Raspberry Jam

To one pound of currant juice take five pounds of raspberries and five pounds of sugar. Put the sugar and berries in layers, mash them and let them stand one hour, then add the currant juice and boil a half hour. Blackberry jam is made in the same way.

Baked Peaches

Take twelve pounds of good, fair cling peaches, scald them and remove the down with a coarse towel; put them in a milk crock with four pounds of sugar and one cup of water, cover and bake four hours; then put into quart jars. They will keep all winter—try it.

Baked Quinces

Pare and halve equal quantities of quinces and sound sweet apples. Place them in a milk crock, first a layer of quince, then of sugar, a layer of apples, another layer of sugar and repeat the layers as you wish; nearly cover with water and put a plate on the top. Bake three hours.

Baked Pears

Pare, halve and core six pounds of sound, ripe pears, put them into a milk crock and add three pounds of fine white sugar, and one cup of water. Bake three hours in a slow oven. These are excellent.

Preserved Quinces

Throw the quinces into cold water as you peel and quarter them; boil them gently in sweetened water until they are soft; then take them out of the liquid and put them into a jar with their weight of white sugar, and let them stand two days; then scald them with the sugar and bottle tight.

Preserved Pears or Quinces

Put the fruit when prepared into a steamer, having first laid a napkin on the bottom. Place it over boiling water and steam until tender; then put it into bottles and pour over it a hot syrup, which must be in readiness.

Preserved Quinces with Apples

Pare, core and quarter an equal weight of sweet apples and of quinces; put them into a kettle and nearly cover with water; ^ boil them until they can be pierced by a straw; take them out, add the sugar, allowing a pound of sugar to a pound of fruit, and boil to a syrup; then put the fruit in and boil from three to five minutes. Put into jars and set away for use.

Quince Jelly

Take the parings and cores of the quinces, put them into the kettle and boil ten or fifteen minutes; then take off and strain in a jelly bag; add one pound of sugar to a pound of juice and boil a few minutes until it jellies.

Currant Preserves

Put pound to pound of sugar and fruit. Let the sugar stand on the fruit over night. Pour off the juice and bring it to a boiling heat; then add raisins in the proportion of one pound of raisins to four pounds of fruit, and boil five minutes; then put in the currants, boiling five minutes; skim out the fruit and boil the juice until it will jelly.

Peach Preserves

Peel the peaches; take equal weights of sugar and fruit; sprinkle the sugar over the peaches and let them stand over night. In the morning, put all in the kettle together and boil until the peaches are clear; then skim out the fruit and boil the juice until it is a rich syrup. Put the fruit in again and boil together five minutes; then put up in small jars.

Preserved Damsons

Take one pound of sugar to one pound of plums. Put the sugar in a preserving kettle with water sufficient to dissolve it; boil to a syrup, and pour over the plums; let them stand over night and repeat the same next morning. The third day, put all in the kettle together and boil until the plums are cooked through; take out the fruit with a skimmer and boil the syrup until thick; pour it over the fruit and put in small jars for use.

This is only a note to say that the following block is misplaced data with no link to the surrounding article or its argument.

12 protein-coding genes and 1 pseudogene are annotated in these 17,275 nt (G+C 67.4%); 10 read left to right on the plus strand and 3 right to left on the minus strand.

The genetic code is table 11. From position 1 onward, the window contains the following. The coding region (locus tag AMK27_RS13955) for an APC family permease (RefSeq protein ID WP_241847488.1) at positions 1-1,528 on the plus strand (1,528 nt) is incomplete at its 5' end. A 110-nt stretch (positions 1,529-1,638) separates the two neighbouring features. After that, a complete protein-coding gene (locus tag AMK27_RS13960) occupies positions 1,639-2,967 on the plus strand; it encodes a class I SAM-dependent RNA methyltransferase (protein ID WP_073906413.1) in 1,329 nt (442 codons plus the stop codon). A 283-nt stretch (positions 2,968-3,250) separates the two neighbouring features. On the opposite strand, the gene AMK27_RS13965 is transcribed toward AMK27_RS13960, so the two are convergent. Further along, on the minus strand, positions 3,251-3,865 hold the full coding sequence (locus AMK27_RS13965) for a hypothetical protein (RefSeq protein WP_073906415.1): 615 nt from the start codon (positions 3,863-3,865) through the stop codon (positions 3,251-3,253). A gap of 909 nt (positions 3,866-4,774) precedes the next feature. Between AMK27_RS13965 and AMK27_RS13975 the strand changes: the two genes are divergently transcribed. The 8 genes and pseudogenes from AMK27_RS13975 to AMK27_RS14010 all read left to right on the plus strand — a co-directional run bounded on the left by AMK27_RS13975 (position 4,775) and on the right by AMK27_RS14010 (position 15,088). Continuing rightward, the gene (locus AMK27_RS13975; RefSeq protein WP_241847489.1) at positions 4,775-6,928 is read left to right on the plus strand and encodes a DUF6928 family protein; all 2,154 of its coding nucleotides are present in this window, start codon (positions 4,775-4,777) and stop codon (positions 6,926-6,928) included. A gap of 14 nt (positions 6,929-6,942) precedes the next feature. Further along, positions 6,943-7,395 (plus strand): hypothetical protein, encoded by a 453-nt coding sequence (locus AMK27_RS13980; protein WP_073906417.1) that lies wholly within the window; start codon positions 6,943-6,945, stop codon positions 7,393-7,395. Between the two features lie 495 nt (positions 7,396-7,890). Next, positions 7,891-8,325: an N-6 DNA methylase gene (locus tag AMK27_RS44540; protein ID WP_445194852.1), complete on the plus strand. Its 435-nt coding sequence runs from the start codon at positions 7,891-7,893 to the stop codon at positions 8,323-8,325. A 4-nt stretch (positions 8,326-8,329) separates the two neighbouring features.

Pineapple Preserves

Pare the fruit and slice it very thin; then take one and a fourth pounds of sugar to one pound of apple; place a single layer of the pineapple and a layer of sugar in a dish alternately, and let it stand over night. In the morning, drain off the sugar, which will be a syrup, into a porcelain kettle and let it boil; then put in the slices carefully and boil till clear; skim out the fruit and boil the syrup until thick; then pour it over the fruit.

Grape Preserves

Take the grapes between the thumb and finger, squeeze out the pulps, put them into a kettle and set them on the stove; boil ten or fifteen minutes and strain through a colander; put the skins with the juice and pulps, add a pound of sugar to a pound of fruit and boil ten minutes.

Preserved Watermelon

Take the thick rind of a ripe watermelon, cut it into small strips, cut off all the red part and scrape the outside. Boil the rind with peach leaves and saleratus—twelve leaves and one teaspoon of saleratus to two quarts of water; this will turn them green; when tender, take them out and put them into cold water with a half tablespoon of alum dissolved in it to make them brittle. Let them soak one hour; then rinse them in clear water and boil fifteen or twenty minutes in a syrup of equal parts of sugar and water, adding lemons cut into small pieces, allowing one lemon to two pounds of rind. When cool, add a little extract of ginger. Let them stand three or four days; then pour the syrup off, boil it till very rich, and just cover the rinds; pour on boiling hot.

Quince Marmalade

Pare and core the quinces, cover with water, boil until tender, and rub through a colander; then take equal weights of the quince and sugar and boil twenty minutes, stirring constantly. Pour into cups and tumblers.

Plum Marmalade

After the juice is taken from the plums, rub the pulp through a colander; to this add an equal weight of sugar and boil twenty minutes. Put up like jelly.

Green Grape Jelly & Marmalade

Make like plum, only do not use as much water; one pint of water to a peck of grapes is sufficient.

Orange Marmalade